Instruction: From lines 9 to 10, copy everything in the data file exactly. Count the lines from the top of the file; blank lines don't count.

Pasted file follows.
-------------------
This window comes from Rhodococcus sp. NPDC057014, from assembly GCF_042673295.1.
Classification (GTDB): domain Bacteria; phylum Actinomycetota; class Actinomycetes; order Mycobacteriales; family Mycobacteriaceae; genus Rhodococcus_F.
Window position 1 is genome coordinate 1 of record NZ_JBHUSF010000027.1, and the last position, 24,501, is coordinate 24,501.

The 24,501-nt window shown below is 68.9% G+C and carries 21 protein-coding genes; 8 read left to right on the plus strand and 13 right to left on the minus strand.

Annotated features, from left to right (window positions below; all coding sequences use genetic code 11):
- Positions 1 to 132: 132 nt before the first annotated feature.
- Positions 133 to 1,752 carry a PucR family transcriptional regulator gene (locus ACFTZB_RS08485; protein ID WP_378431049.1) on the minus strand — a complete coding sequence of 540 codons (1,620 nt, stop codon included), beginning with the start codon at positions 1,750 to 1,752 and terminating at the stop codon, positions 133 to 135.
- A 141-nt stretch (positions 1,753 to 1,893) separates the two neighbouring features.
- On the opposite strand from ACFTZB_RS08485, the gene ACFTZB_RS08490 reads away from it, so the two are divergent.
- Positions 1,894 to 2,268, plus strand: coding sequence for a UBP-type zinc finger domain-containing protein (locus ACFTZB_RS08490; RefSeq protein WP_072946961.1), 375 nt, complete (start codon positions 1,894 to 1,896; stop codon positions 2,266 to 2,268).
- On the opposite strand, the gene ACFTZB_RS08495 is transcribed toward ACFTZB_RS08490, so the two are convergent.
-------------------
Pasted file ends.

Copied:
- On the opposite strand from ACFTZB_RS08485, the gene ACFTZB_RS08490 reads away from it, so the two are divergent.
- Positions 1,894 to 2,268, plus strand: coding sequence for a UBP-type zinc finger domain-containing protein (locus ACFTZB_RS08490; RefSeq protein WP_072946961.1), 375 nt, complete (start codon positions 1,894 to 1,896; stop codon positions 2,266 to 2,268).